Amid the miniature Tuscan villas and Mediterranean mansions that jockey for prime ocean frontage on the Strand in Manhattan Beach, California, stands a house in a class all its own. With a curving facade of steel, concrete, and glass, the 5,200-square-foot volume rises from its south-facing corner lot like an ocean liner ready to set sail.
Passersby may be surprised to learn its architect was the seminal Southern California modernist Ray Kappe, whose wood-and-glass dwellings have long explored the intersection of indoors and out. Designed as a weekend retreat in the mid-1980s for animation producer Lou Scheimer and his wife, Jay, the house features a two-story atrium and a rooftop deck, complete with lap pool and widow’s walk. When it came on the market for the first time in 2010, locals Kristopher Dukes and Matt Jacobson were intrigued.
Jacobson, Facebook’s head of market development and a Manhattan Beach native, remembered the house being built. Once inside, he says, “We were awestruck by the thoughtful design.” Dukes, a writer, agrees. “Though it makes a statement, I believe Kappe designed it as a solution: How do you take advantage of the lot and the views and make the house feel as expansive as possible?”
Indeed, whether from the deck or the double-height living-dining room, one can gaze south to Catalina Island or as far north as Malibu. More light streams in through a glass barrel vault above the transparent staircase, which zigzags from the roof to the ground floor. “The house is very unique,” says architect Dean Nota, who spent more than ten years in Kappe’s office and worked closely on the project’s design and construction. “It’s all about the horizon, the experience of being at the beach.”
But the interiors, which featured black-and-white melamine cabinetry, plush red carpets, and a 30-foot semicircular bar, seemed at odds with the architecture. Jacobson and Dukes never doubted that they wanted the house; the question was how to bring the architecture to the fore.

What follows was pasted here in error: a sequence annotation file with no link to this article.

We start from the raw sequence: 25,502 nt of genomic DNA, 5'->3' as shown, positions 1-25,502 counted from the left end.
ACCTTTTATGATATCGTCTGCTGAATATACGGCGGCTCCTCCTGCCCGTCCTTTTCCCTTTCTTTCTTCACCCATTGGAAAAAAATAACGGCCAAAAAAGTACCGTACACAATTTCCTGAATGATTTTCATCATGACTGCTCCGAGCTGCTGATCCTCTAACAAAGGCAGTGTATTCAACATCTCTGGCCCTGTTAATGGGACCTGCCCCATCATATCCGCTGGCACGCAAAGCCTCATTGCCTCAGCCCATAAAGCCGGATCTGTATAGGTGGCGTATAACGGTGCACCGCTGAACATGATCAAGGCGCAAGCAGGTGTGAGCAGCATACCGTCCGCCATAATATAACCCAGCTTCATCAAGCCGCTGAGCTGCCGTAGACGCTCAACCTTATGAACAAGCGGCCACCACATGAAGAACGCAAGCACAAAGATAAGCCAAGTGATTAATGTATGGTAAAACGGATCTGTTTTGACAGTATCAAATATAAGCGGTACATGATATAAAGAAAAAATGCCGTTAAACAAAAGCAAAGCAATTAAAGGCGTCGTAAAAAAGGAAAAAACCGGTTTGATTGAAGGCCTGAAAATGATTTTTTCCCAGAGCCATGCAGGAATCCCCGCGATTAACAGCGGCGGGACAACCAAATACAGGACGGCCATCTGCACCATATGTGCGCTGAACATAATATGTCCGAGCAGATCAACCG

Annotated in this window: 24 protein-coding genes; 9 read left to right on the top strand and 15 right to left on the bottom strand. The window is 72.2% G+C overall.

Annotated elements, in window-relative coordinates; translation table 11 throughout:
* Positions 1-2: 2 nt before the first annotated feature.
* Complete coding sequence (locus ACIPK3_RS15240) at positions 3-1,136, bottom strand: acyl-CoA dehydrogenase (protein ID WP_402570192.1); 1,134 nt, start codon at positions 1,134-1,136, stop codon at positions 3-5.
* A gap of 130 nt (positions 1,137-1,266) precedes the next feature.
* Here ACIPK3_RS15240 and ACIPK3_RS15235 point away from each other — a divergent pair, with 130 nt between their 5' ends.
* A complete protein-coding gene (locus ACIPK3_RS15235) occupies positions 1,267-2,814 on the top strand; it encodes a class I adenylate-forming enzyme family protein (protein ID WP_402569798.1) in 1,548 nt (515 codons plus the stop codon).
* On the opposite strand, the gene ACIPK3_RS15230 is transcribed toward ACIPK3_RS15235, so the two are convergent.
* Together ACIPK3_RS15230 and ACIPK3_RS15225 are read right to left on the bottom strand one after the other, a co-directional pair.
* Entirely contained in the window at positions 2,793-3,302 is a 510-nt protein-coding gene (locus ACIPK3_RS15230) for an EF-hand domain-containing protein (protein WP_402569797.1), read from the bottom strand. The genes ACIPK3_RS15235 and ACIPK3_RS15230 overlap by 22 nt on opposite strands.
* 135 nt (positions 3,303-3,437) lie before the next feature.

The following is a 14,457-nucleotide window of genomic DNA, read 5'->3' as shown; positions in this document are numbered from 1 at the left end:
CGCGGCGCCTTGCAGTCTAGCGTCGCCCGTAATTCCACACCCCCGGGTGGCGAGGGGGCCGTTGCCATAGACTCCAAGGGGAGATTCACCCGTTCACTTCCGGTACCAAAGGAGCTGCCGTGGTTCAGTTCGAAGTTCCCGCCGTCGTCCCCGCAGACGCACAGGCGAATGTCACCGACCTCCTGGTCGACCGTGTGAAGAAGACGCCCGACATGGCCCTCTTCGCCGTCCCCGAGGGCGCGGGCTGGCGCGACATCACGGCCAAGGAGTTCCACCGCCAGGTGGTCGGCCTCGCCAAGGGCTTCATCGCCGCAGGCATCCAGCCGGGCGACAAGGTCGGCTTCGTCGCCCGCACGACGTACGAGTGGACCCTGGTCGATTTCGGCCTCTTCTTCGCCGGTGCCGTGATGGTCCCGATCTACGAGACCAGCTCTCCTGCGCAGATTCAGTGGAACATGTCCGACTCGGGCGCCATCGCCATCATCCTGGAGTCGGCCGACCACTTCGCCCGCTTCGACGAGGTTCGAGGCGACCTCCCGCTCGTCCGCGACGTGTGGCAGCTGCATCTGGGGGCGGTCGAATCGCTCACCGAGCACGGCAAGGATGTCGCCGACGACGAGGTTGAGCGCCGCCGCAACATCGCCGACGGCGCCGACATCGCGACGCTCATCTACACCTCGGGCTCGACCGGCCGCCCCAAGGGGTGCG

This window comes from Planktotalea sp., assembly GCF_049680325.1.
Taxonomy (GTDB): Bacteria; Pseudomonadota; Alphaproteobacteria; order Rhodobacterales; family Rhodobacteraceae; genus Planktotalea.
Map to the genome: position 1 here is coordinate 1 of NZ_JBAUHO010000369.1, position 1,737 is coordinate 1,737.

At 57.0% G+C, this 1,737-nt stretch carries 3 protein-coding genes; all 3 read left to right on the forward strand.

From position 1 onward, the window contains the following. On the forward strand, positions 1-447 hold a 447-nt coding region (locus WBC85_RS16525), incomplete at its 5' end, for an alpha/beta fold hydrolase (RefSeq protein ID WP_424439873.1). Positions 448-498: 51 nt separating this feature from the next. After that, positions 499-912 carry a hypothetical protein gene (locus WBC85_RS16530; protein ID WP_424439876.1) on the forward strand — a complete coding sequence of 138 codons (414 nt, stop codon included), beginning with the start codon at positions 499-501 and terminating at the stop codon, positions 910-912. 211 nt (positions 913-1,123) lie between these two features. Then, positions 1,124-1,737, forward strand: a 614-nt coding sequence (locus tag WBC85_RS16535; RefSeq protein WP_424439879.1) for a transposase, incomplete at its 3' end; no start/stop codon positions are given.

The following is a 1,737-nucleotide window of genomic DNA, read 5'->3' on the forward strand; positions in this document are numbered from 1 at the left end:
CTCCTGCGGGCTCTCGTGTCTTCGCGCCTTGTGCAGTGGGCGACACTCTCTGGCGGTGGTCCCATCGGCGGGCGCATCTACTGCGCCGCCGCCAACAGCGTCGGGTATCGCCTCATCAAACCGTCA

Though Jacobson and Dukes had previously renovated a nearby bungalow (Dwell, June 2011), they met with several architects and designers to get their input on the Kappe house. “They all wanted to do major plastic surgery,” Dukes recalls. “The house had beautiful bones; it needed a minimalist makeover to make it as timeless as possible.”
Unwilling to yield to somebody else’s vision, Dukes began formalizing her ideas, teaching herself the 3-D modeling program SketchUp. “Kristopher was dogged about letting the house dictate the design,” Jacobson says.
Armed with a plan to “purify” the spaces, Dukes was ready to move forward—but first she sought out Kappe for his blessing. “I found it a little intimidating because I’d slightly deified him,” she admits. At their first meeting, she told him she wasn’t sure how to replace the living-dining area’s massive bar. “The bar was a big part of the room,” acknowledges Kappe, who, at 86, maintains an active architectural practice. “The original owners thought of the house as their weekend retreat and enjoyed serving drinks and having parties.” When Dukes showed him a sketch of a wood bench that would mirror the curve of the exterior wall, he told her it was exactly what he had in mind.
With the matter of the bar resolved, she designed a semicircular sofa for the living area and introduced muted beach tones: sea-glass-green leather for the Jean-Michel Frank Confortable chairs and blue-gray leather for the sofa. No detail was too small. All the new leather was finished with baseball stitching. “I’m big on consistency,” she says with a smile.
Then there was the question of what to do with all that melamine. Echoing the house’s original woodwork, the couple replaced the lower cabinets in the kitchen with horizontal-grained teak and removed the upper cabinets completely to reveal the bush-hammered concrete beneath—a change Kappe endorsed. “It’s much nicer than the original,” he says. The teak cabinetry continues upstairs, where Dukes designed a glass-topped case for the dressing room. “Matt has an amazing collection of things,” she says. “I wanted to create display areas so that everything felt curated.”
Though the house is nearly six times larger than their former residence, the couple was committed to a minimalist, modern aesthetic, settling on well-chosen pieces by Charles and Ray Eames, George Nelson, Arne Jacobsen, and George Nakashima. “It’s a large house, but it doesn’t feel wastefully big,” Jacobson says. “We did take some favorite items out of storage, while purchasing some pieces that we thought would work in the new space. Other than the addition of a few more Raymond Pettibon surf drawings, our collections haven’t grown. We still stick to a ‘one in, one out’ policy. And that goes for T-shirts as well as pottery.”
In the end, Jacobson and Dukes have made the house their own, a fact that pleases Kappe. “I always like people to be a part of the process, to have a place that feels good to them,” he says. Notes Dukes, “I love Ray as a person and as an architect because he is all about problem-solving and creating value and beauty. I feel so lucky to live here.”
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